Dai Bingguo is a respected Chinese politician and diplomat. Many in India will be familiar with him as a long-time interlocutor with a string of Indian national security advisors in the Sino-Indian border discussions. He has served as a State Councillor and as the director of the General Offices of Foreign Affairs and the National Security Group of the Communist Party of China’s Central Committee. A senior Chinese official once described him to me as China’s Kissinger. He retired in 2013 but his voice is still heard in the higher echelons of the Chinese Communist Party, and his voice is also often their voice. Hence it is as important to have him hear you, as it is to hear him.
Dai returned to headlines in India on March 02 when he told the Beijing-based magazine China-India Dialogue: “The disputed territory in the eastern sector of the China-India boundary, including Tawang, is inalienable from China’s Tibet in terms of cultural background and administrative jurisdiction. The major reason the boundary question persists is that China’s reasonable requests [in the east] have not been met. If the Indian side takes care of China’s concerns in the eastern sector of their border, the Chinese side will respond accordingly and address India’s concerns elsewhere.”
Dai was clearly alluding to a new package deal on the border issues between India and China, quite different from an old package deal offered several times in the past. That package deal entailed India recognising the Aksai Chin plateau in the North as Chinese territory in lieu of China recognising Arunachal Pradesh as Indian. Chinese Premier Zhou Enlai first offered this package deal in 1960. But this was not acceptable to New Delhi and India and China went on to fight the 1962 war over the border issue. We have been eyeball-to-eyeball since.
In the interview, Dai said that the deal was offered to Foreign Minister Atal Bihari Vajpayee in 1979. The last time it was reportedly offered was during prime minister Rajiv Gandhi’s meeting with Deng Xiaoping in 1988.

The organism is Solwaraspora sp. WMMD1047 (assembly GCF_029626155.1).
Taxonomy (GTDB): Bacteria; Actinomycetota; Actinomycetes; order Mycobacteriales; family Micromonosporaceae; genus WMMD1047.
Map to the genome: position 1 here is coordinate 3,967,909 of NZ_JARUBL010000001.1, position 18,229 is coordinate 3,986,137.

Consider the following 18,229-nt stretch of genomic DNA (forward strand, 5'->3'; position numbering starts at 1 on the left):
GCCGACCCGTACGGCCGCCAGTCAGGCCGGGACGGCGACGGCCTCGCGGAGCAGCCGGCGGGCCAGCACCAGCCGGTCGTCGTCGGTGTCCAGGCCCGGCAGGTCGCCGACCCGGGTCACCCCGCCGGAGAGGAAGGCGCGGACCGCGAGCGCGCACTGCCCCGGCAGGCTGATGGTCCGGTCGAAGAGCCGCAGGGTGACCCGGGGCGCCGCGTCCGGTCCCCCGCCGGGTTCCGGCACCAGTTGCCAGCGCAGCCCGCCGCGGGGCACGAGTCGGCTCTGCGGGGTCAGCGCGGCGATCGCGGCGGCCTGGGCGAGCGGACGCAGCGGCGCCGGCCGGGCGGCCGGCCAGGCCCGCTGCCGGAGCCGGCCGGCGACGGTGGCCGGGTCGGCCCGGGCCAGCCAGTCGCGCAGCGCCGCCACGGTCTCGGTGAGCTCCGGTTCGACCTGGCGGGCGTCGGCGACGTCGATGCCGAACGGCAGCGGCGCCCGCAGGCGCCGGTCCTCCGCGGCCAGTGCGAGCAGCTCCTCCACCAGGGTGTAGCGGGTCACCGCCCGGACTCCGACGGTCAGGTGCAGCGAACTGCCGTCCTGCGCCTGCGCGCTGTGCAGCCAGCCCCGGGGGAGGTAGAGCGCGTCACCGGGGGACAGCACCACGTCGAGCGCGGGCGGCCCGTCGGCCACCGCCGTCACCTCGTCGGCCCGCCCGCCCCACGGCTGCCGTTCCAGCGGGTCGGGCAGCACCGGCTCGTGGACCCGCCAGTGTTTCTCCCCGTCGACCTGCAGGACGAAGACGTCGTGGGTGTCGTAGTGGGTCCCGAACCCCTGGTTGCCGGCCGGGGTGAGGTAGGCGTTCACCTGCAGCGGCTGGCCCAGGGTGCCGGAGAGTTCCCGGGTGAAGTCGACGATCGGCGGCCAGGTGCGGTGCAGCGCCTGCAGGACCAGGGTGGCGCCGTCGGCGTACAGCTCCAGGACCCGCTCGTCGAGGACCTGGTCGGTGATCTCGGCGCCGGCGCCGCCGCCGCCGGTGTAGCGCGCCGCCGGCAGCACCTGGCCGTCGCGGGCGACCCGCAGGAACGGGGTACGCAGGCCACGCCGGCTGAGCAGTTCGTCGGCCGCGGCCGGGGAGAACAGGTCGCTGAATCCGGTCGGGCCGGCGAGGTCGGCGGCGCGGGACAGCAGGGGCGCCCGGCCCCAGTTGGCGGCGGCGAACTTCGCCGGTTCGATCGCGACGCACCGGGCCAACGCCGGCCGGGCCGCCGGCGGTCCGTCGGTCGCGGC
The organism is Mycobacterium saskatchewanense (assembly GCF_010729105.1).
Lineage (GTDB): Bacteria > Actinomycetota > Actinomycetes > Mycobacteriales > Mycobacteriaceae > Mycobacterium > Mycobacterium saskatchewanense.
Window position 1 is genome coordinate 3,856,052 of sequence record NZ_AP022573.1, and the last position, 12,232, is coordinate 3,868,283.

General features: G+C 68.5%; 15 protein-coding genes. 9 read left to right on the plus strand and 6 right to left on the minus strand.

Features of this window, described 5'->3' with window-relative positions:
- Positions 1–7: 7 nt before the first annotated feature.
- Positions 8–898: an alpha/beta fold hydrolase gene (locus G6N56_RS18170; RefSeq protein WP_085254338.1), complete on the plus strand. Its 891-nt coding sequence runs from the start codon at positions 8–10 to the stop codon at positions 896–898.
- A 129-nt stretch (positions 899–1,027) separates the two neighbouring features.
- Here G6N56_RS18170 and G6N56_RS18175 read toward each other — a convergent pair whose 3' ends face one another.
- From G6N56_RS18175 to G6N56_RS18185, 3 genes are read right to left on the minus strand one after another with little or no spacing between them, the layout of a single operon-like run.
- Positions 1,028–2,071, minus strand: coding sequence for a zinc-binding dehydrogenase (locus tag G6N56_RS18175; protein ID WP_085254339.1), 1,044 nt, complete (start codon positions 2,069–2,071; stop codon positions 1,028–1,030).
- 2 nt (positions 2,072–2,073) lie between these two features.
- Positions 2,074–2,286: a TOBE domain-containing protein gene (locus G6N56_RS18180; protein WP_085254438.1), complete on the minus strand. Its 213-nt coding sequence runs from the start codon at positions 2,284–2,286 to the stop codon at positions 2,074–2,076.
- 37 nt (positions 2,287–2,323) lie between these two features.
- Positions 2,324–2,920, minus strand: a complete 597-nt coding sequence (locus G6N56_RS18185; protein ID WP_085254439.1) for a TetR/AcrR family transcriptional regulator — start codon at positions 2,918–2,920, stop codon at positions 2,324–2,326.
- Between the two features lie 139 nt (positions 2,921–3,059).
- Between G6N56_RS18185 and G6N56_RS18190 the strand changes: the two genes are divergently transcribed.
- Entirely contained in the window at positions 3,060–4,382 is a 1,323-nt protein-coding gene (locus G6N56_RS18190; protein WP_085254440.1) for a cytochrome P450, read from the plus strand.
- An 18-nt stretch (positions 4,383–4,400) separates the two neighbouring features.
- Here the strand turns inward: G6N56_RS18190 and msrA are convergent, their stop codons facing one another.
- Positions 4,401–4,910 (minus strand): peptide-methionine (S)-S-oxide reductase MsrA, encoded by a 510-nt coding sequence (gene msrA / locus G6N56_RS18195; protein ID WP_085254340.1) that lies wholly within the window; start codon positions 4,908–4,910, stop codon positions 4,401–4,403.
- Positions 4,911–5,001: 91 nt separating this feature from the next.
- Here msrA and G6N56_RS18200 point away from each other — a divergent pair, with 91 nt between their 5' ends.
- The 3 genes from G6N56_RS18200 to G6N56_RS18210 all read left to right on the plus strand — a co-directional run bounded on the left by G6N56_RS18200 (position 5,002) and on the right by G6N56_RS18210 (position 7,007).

At an interaction with Indian journalists in Beijing in 2015, Yang Wencheng, president of the Chinese People’s Institute for Foreign Affairs said: “As a diplomat in the late 1980s, I was witness to a chance to solve the problem with prime minister Rajiv and Deng. Deng said, ‘We do some compromise on the West wing, you do some on the East wing, then we can have a new border.'”
Yang added: “We offered but prime minister Gandhi didn’t have a response. After that I felt very sad we lost the chance.”
The goalposts have since changed. The Chinese now clearly want the populated Tawang tract in Arunachal Pradesh and want to go beyond the old Macartney-MacDonald line in Ladakh. This proposal requires India to cede territory it holds at present.
Though the Simla Conference of 1913 between British India and an independent Tibet agreed upon the McMahon Line as the effective boundary between India and China in the North East, the border was only notified by Delhi in 1935 at the insistence of Sir Olaf Caroe, then deputy secretary in the Foreign Department. China disputes the legal status of this line.
In 1944, civil servant JP Mills established British Indian administration in the North East Frontier Agency up till the McMahon Line, but excluded the Tawang tract, which continued to be administered by the Lhasa-appointed head lama. In 1947, the present Dalai Lama wrote to newly-independent India laying claim to these parts.
On October 7, 1950, the Chinese attacked the Tibetans in Qamdo and asserted control over all of Tibet within a year. In anticipation, on February 16, 1951, Major Relangnao “Bob” Khating of the Indian Frontier Administration Service, at the head of a column of Indian forces, raised the India tricolour in Tawang and took over the administration of the tract. Clearly India’s claim over Arunachal Pradesh does not rest on any long historical tradition or cultural affinity. But then the Chinese have no basis whatsoever to stake a claim on the area either besides a few dreamy cartographic enlargements of the notion of China among some of the hangers-on in the Qing emperor’s court. The important thing now is that the McMahon Line is over 100 years old and India has been directly administering the territory for almost eight decades. China was never there, either in 1913 or before or after.